Ynys-hir has had it's fair share of the recent gull activity in the county, with a 1st winter glaucous gull on the 26th, as well as first winter and adult little gulls on the 23rd, which associated with the black headed gulls and fed on the river whilst avoiding the worst of Storm Doris. In Europe, little gulls typically breed on freshwater marshes in the Baltic states and Scandinavia, wintering in coastal areas along the Mediterranean and western Europe, but a pair at RSPB Loch of Strathbeg in 2016 became the first record of a successful breeding attempt in Britain, raising two chicks. Also on the afternoon of the 23rd three bewick swans took refuge from Doris on the saltmarsh, but stayed only briefly. A single hen harrier on the 12th, and two on the 28th over Rushy Field complete the sightings of interest.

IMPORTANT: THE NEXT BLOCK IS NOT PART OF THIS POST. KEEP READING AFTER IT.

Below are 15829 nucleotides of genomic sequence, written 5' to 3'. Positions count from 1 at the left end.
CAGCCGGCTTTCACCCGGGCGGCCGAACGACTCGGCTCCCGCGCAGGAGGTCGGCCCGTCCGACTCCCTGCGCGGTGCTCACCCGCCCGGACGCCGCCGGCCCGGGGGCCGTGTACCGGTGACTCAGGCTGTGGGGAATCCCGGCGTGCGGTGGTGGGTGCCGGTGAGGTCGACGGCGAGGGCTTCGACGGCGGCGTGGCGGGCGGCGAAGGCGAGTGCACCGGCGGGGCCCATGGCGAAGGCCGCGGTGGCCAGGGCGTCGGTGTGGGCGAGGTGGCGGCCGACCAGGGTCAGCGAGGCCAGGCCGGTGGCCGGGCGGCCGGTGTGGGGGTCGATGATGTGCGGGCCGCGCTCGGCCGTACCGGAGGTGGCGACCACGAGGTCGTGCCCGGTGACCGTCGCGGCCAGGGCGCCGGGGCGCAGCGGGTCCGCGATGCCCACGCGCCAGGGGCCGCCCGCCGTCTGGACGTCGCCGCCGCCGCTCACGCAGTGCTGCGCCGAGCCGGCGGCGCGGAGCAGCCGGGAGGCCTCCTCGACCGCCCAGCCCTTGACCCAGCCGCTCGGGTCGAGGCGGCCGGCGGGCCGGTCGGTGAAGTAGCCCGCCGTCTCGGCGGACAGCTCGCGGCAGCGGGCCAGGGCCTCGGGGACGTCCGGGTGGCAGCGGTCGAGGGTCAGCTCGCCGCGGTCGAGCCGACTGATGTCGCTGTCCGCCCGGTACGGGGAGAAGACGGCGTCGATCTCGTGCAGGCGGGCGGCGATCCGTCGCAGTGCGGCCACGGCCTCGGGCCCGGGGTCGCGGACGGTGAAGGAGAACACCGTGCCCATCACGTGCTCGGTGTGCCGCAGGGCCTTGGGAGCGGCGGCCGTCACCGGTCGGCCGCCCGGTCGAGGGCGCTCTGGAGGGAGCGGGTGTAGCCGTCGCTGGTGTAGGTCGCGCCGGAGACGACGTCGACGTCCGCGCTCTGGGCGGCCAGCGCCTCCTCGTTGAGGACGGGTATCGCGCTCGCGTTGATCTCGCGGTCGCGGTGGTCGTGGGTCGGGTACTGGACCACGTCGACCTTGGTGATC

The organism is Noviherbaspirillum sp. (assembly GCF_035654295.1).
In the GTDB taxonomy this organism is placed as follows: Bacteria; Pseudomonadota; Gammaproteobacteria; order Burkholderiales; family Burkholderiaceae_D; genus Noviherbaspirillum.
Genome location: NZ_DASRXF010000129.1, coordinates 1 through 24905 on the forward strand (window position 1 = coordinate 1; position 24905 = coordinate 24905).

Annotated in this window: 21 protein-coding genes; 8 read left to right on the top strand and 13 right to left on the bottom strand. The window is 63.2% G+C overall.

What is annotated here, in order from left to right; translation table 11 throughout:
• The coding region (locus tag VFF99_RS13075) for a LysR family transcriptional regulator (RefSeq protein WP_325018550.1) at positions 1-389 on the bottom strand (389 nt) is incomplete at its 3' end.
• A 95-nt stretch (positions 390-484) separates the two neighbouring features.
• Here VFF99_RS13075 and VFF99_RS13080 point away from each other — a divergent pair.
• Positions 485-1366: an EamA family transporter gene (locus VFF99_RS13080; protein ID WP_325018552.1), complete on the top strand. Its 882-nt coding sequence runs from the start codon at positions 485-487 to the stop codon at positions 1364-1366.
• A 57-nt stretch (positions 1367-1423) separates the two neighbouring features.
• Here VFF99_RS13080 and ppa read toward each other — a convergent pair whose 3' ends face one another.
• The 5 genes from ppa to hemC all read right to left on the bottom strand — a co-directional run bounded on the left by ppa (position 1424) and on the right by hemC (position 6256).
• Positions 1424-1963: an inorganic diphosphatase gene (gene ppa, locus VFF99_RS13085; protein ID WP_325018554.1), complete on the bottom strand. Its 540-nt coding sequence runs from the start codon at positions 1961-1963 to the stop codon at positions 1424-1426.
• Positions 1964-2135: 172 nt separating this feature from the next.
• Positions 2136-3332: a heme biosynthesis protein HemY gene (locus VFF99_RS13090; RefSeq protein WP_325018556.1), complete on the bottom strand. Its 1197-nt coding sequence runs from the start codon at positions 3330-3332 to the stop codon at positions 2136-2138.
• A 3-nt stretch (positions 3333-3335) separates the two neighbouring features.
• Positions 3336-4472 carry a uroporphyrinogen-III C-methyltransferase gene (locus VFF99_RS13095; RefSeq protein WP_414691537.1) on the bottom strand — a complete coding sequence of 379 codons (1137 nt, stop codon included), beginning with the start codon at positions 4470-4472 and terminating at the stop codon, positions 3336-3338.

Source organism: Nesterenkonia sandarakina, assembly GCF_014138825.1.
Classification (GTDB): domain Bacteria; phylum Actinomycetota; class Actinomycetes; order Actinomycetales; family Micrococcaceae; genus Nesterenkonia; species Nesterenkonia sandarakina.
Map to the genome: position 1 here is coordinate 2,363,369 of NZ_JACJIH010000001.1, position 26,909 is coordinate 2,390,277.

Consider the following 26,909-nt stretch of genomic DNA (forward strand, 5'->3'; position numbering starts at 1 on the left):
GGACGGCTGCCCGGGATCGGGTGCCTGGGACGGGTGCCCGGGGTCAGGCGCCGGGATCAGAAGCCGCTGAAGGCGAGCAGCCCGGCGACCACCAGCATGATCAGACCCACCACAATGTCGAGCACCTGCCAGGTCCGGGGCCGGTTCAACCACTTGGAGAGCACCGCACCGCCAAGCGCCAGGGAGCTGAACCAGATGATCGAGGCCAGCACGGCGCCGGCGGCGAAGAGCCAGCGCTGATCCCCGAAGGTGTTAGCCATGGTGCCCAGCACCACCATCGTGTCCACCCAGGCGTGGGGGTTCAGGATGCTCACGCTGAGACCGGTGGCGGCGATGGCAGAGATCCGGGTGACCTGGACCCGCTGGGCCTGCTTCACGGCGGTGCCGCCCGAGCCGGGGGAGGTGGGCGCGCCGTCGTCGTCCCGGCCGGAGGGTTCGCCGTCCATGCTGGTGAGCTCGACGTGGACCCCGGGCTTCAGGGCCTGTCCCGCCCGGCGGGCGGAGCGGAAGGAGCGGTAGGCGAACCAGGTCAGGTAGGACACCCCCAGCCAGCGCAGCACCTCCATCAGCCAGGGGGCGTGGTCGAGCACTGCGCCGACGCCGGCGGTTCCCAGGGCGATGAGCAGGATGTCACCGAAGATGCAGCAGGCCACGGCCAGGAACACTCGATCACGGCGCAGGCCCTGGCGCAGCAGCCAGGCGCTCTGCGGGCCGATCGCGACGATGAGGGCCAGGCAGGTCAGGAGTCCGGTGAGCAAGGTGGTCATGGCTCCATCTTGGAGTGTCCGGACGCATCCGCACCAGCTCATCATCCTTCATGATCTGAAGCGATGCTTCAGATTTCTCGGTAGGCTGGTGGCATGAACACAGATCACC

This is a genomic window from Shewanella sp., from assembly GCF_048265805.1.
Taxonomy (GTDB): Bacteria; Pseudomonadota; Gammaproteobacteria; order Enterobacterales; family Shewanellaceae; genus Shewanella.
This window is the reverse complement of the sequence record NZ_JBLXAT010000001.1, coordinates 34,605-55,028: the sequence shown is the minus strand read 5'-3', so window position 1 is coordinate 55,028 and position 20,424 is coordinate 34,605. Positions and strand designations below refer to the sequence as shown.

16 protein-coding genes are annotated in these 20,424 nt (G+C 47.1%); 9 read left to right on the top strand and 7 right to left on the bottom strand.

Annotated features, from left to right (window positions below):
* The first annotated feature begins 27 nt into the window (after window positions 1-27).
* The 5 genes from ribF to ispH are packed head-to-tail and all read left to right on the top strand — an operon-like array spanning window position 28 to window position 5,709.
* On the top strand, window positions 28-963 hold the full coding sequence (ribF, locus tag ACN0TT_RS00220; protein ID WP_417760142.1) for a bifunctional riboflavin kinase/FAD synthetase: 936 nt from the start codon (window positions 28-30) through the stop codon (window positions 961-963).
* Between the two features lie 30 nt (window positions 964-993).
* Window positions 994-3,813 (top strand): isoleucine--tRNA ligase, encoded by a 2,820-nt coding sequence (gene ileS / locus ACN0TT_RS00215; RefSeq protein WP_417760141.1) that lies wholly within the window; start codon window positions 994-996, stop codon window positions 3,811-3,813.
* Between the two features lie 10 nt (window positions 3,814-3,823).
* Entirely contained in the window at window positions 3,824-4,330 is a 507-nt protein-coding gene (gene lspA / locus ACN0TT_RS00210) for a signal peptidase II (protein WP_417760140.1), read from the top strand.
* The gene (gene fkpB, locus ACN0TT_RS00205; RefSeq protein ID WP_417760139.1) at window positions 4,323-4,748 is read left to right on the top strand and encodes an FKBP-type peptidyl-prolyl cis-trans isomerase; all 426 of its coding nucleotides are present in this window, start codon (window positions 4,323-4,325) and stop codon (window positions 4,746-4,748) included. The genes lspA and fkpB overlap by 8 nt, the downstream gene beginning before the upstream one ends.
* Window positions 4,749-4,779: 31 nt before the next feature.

Distracting us from the stormy weather,the burst of spring and summer flowers that we are all looking forward to at the reserve is being foreshadowed by the yellow splashes of lesser celandine, which is just coming into flower. A member of the buttercup family, lesser celandine is commonly found in woodlands and hedgerows in damp soils, and is an excellent nectar source for early emerging insects. Wordsworth was a fan, writing not one but three poems about them (evidently he preferred them to daffodils), describing the timing of their blooming as 'soon as gentle breezes bring news of winter's vanishing'. Warmer weather to come then!

Lesser celandine (Ranunculus ficaria)